These past few weeks have been an unexpectedly sad time to say the least. It seems that when we go through trials, the events come in a downpour, a dumping of unhappy events, and bad occurrences and just generally a rough season. If its difficult and its gonna have to happen, its gonna happen right then. Or at least it feels that way. Maybe on a normal day, a day when I feel on top of my game or at least rightly balanced it wouldn't be so hard to deal with, but when things are hard, when times are trying, these things tip me in the wrong direction and I topple over with the weight of it all.

Grief is something that is a very personal experience. There is no telling someone that they should get over it, that they should stop being sad and get on with life. The degree in which we mourn a loss is different for each individual and event. I must say that this most recent loss, the passing of my father in law is the single most difficult loss I have ever experienced in my life up to this point. I have lost loved ones, I have made terrible life-changing mistakes, I have endured some pretty intense personal losses, but this one is different for me. I'm at a loss at how to even explain. He was my father in law, yes, but so much more. A mentor, a pastor, a fellow adventurer, most importantly a father figure. He had the unique ability to simultaneously wear the hat of in-law and daddy for me. He could wonder if I was really good enough for his son, and still advise me on how to handle what his son threw at me.

I've been doing a lot of thinking about loss and grief and sadness lately. Mainly because I want to make sure I'm handling this right and not going overboard in how I feel. This week was especially hard as family left and went back to their own homes and lives and my husband went away to catch his breath on the beach somewhere and I was left alone with my feelings. I went back to work and walked around trying to pretend that I wasn't on the verge of tears every other second. The hardest part is going back to normal and standing there lost in your thoughts, and everyday decisions like what to eat for dinner, or watch on tv or what to wear to church, become more than you can bear.
I have grieved before and moved on through life and swept my feelings under the carpet and behind the door and scooped them up and put them in a box under the bed. They go "un-felt" and the healing process doesn't quite happen right because things aren't expressed. Life goes on yes, and the world doesn't stop turning because I just want to lay in bed all day crying.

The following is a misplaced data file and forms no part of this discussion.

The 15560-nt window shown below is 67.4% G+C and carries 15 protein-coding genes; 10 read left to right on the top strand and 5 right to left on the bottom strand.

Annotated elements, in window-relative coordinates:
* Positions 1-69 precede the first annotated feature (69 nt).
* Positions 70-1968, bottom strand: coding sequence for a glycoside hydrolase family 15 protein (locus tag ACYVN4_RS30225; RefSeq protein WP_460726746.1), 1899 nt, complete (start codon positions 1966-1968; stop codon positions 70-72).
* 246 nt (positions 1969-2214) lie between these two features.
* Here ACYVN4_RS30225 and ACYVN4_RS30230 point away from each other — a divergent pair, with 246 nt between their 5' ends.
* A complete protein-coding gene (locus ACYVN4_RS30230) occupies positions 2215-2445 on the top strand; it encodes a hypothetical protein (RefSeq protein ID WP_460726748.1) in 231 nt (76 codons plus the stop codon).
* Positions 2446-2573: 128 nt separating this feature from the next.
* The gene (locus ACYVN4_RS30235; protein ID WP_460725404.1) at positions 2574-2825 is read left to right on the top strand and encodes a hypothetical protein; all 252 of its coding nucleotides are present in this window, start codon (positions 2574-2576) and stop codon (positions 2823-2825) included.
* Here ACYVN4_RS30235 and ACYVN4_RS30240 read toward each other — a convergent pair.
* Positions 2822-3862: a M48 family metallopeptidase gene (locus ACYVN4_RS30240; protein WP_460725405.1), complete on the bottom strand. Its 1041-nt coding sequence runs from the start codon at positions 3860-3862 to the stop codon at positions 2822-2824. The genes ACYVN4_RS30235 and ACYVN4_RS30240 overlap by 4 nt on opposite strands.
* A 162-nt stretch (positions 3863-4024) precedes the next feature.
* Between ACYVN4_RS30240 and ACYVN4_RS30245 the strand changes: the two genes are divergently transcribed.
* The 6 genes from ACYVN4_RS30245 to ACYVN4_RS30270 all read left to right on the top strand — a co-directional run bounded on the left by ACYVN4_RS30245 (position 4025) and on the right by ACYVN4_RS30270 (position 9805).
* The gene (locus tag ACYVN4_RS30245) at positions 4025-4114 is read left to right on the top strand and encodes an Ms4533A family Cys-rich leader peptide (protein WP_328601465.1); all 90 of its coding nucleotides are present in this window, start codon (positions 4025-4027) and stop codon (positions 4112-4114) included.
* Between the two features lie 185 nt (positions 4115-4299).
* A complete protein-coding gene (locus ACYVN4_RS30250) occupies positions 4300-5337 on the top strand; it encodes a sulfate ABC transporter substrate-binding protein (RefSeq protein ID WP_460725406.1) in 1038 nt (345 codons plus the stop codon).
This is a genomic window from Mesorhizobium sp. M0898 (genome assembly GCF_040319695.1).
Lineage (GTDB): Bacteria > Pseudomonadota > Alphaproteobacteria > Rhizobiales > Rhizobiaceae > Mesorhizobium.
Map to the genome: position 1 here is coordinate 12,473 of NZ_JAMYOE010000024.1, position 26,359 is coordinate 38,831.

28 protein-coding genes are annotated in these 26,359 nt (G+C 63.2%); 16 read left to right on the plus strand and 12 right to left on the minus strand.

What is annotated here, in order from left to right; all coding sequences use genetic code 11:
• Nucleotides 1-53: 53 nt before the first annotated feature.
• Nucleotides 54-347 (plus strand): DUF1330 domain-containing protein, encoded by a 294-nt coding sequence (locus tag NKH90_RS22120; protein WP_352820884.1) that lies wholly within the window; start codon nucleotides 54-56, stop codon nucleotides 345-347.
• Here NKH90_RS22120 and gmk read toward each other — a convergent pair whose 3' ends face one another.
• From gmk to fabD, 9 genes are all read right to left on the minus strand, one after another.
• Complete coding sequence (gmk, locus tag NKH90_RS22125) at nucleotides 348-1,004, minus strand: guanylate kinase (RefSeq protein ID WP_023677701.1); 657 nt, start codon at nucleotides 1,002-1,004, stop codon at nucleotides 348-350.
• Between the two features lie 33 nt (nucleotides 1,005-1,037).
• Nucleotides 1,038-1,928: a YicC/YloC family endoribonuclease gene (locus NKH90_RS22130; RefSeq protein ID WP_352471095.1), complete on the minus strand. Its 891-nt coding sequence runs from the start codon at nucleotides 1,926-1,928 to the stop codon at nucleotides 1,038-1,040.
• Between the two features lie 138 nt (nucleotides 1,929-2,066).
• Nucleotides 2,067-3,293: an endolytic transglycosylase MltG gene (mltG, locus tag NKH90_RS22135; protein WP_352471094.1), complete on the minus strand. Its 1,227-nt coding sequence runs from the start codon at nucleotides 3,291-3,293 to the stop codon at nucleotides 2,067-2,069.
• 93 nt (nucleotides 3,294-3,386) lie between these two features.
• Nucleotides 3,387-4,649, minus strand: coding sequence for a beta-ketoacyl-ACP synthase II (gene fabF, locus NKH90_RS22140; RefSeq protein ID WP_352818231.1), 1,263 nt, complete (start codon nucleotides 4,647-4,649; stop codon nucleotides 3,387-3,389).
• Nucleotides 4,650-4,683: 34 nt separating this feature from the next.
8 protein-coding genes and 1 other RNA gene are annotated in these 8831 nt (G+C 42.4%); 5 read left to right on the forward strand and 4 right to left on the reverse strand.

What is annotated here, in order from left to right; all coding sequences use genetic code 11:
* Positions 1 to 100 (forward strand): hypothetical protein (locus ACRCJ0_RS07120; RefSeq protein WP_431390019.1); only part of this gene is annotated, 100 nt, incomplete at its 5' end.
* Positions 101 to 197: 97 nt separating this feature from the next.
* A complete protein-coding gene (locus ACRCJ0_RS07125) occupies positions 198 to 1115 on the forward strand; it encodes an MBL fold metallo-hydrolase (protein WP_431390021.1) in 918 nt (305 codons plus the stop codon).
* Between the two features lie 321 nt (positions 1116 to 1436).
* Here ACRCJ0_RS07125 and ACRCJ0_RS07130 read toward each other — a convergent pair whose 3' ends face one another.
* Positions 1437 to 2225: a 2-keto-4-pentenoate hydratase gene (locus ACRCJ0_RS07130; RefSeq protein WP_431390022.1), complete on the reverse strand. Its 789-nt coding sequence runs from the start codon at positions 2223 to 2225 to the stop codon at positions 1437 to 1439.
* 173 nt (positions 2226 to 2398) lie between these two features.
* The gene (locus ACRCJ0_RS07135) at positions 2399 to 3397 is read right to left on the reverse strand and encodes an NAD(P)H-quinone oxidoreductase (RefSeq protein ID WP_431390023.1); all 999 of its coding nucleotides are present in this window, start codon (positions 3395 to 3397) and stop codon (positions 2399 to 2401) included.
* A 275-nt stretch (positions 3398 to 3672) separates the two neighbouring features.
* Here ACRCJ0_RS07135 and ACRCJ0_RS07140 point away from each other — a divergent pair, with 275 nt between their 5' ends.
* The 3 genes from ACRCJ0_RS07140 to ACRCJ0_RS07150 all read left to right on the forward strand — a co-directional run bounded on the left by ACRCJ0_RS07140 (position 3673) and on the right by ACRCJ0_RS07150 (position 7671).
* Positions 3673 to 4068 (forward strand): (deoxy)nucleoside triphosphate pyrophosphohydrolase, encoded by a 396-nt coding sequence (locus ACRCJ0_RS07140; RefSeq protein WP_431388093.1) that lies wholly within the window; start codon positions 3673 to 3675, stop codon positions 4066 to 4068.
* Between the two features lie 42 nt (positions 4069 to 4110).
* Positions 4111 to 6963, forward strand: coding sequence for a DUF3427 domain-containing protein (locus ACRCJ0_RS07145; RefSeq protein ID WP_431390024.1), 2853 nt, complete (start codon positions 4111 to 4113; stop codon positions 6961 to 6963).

Jesus dealt with grief. He knew all the reasons why, he understood death in ways we won't understand until the end of time, and yet, when he arrived at Lazarus' tomb, he wept. We can sit here all day and discuss why he cried. The Amplified Bible puts it this way in John 11, When Jesus saw her sobbing, and the Jews who had come with her also sobbing, He was deeply moved in spirit [to the point of anger at the sorrow caused by death] and was troubled, and said, “Where have you laid him?” They said, “Lord, come and see.” Jesus wept. So the Jews were saying, “See how He loved him [as a close friend]!”

Was Jesus grieved because His friends were grieved, or was he expressing His own grief over the death of Lazarus? The point is that He wept over this event.

In Matthew 14, John the Baptist is beheaded by Herod and when Jesus hears the news, He leaves the crowds in a boat and goes off to a remote place to be alone. The crowds follow him, but my point in this is that even Jesus took moments of solitude when grief came into His life.

I can handle my losses in one of two ways: I can sweep them up, hide them away, cover them up and pretend I'm alright so that people don't worry about me and think I'm taking things too hard. I can let my tears come when they will, I can ask the hard questions, even though I know I won't get answers, I can let all of my sadness and grief out to air in the bright sunshine of God's love and acceptance and mercy.

It's okay.


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